South Sudan's neighbors have said they will not accept the overthrow of President Salva Kiir's government. Clashes between government troops and those loyal to his former deputy have now been going on for two weeks.
Regional leaders from an east African body called Inter Governmental Authority on Development (IGAD) met Friday (27.12.2013) in the Kenyan capital of Nairobi to discuss South Sudan.
The summit is expected to produce a roadmap for peace talks between South Sudanese President Salva Kiir and former Vice President Riek Machar, Kiir's political rival, who are locked in an increasingly bloody conflict in the country.
More than 120,000 people have already been displaced by the violence, the United Nations said.
"We in Kenya and the region are concerned with the loss of lives and resultant humanitarian crisis and would like to see the government taking the initiative to end hostilities," Kenyan President Uhuru Kenyatta said late Thursday.
Kenyatta called on Kiir and Machar to seize "the small window of opportunity" and start peace talks.
Desperate humanitarian situation
The UN said aid agencies need at least $166 million (121 million euros) to save lives. Over one thousand people are already thought to have been killed in the fighting.
"We have heard reports of extra-judicial killings, arbitrary detentions of civilians, ill-treatment, abuse and also mass graves," Hilde Johnson, head of the UN mission in South Sudan told news agency AP. "Our human rights officers have been working around the clock, throughout this crisis, and they are investigating these reports and allegations."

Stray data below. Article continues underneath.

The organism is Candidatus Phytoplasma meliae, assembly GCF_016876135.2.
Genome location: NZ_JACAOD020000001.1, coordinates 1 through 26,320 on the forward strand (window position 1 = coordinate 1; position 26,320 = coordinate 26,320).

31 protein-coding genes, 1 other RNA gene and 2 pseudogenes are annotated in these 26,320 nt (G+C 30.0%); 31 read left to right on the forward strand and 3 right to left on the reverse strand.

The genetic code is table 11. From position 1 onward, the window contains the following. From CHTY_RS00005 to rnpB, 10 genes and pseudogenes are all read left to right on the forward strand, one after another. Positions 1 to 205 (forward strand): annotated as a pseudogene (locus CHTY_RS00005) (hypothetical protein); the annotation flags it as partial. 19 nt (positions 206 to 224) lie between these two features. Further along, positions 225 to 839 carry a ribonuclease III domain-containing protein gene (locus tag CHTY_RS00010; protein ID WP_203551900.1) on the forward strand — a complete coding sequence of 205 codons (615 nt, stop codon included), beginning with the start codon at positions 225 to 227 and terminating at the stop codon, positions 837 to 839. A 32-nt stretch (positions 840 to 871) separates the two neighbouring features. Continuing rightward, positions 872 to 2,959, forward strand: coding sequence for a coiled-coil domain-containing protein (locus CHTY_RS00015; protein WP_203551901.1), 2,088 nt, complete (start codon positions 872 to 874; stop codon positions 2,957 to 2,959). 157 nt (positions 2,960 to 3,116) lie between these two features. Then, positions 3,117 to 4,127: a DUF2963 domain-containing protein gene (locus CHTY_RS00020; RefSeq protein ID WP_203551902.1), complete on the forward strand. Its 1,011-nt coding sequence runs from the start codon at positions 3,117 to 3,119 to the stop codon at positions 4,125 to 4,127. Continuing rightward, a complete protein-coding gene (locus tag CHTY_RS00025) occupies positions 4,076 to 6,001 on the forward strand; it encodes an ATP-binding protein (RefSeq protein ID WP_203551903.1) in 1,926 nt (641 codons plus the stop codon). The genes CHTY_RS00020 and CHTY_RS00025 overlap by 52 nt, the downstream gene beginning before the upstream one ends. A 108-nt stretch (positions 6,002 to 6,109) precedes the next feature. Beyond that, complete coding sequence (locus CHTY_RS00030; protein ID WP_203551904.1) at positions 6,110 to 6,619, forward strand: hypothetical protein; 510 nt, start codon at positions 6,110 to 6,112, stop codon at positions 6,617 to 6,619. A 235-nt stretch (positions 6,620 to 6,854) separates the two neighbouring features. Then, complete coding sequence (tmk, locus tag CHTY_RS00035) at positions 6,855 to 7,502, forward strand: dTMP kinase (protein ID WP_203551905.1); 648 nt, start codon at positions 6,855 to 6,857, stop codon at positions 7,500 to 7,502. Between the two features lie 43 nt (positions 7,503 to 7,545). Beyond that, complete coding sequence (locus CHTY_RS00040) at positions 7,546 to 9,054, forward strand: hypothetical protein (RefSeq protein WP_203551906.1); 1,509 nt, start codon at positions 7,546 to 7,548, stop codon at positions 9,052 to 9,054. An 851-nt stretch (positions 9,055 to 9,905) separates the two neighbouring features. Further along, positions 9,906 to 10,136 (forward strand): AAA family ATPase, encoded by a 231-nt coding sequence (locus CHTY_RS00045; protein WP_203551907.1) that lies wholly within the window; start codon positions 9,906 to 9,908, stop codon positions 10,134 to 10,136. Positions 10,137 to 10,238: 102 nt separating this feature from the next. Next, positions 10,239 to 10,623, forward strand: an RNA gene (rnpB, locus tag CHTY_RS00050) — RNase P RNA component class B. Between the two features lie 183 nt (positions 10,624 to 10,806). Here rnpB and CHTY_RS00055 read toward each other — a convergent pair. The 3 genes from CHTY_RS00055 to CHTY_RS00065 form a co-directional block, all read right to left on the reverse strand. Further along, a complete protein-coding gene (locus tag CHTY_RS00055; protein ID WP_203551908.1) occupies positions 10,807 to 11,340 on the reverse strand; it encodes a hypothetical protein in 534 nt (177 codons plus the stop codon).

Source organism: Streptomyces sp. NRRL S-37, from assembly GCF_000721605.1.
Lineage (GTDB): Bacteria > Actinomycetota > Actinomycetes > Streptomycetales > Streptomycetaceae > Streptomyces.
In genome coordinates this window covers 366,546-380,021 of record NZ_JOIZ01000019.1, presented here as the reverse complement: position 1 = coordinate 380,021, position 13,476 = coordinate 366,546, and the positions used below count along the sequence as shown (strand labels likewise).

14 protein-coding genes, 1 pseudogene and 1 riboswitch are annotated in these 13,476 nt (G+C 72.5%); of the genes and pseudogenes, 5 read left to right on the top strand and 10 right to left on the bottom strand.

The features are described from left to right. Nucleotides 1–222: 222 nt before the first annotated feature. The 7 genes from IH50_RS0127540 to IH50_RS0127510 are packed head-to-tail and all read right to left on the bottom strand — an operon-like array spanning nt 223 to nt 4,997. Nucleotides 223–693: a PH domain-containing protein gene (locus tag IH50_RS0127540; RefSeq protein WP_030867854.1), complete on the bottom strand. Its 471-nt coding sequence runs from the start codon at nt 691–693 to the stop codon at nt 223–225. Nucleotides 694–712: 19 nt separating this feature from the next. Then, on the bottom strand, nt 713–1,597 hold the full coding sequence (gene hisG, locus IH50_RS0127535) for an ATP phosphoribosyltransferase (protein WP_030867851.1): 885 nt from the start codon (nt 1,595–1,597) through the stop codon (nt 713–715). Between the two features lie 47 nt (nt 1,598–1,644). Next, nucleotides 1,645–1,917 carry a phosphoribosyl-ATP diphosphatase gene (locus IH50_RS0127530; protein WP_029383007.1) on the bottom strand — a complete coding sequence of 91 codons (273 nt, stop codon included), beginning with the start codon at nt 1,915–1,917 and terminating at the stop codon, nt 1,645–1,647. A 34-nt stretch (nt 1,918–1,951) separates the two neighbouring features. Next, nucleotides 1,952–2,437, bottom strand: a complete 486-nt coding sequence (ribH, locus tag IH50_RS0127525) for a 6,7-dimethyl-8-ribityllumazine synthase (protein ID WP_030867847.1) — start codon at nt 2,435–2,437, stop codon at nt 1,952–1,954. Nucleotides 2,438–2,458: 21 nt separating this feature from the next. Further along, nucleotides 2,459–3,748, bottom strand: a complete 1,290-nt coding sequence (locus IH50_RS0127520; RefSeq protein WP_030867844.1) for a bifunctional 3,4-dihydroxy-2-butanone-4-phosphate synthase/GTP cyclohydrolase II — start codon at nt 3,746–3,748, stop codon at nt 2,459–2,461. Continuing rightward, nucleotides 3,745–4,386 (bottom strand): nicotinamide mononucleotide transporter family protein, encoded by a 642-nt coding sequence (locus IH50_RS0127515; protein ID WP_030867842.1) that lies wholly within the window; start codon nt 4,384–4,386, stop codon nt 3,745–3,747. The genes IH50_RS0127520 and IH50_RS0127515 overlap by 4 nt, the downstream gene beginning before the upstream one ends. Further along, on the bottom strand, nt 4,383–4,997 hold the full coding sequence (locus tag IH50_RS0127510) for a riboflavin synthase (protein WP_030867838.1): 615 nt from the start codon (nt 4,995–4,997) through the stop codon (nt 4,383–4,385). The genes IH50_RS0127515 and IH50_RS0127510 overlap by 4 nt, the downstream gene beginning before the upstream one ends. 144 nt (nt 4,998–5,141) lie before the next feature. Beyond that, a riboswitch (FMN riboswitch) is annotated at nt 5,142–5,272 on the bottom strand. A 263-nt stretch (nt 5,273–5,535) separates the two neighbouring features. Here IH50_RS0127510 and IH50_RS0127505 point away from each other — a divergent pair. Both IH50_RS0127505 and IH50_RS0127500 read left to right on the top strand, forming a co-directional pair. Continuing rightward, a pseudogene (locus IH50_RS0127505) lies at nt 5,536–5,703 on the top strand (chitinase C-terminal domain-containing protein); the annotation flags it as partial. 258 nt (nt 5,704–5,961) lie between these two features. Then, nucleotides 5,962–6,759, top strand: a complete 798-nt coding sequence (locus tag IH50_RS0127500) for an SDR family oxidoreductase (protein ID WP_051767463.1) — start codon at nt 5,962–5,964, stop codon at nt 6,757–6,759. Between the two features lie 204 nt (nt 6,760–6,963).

Machar is allegedly leader of renegade forces now in control of some parts of South Sudan, remains a fugitive, while at least 10 of his political allies are in detention for their roles in the alleged coup plot.
Machar denies he was attempting a coup, and some ruling party officials insist violence broke out when presidential guards from Kiir's majority Dinka tribe tried to disarm guards from the Nuer ethnic group, leading to wider sectarian clashes.
News agency AFP reported that government forces and rebels are currently battling for control of the key oil town of Malakal.
bk/jlw (Reuters, AP)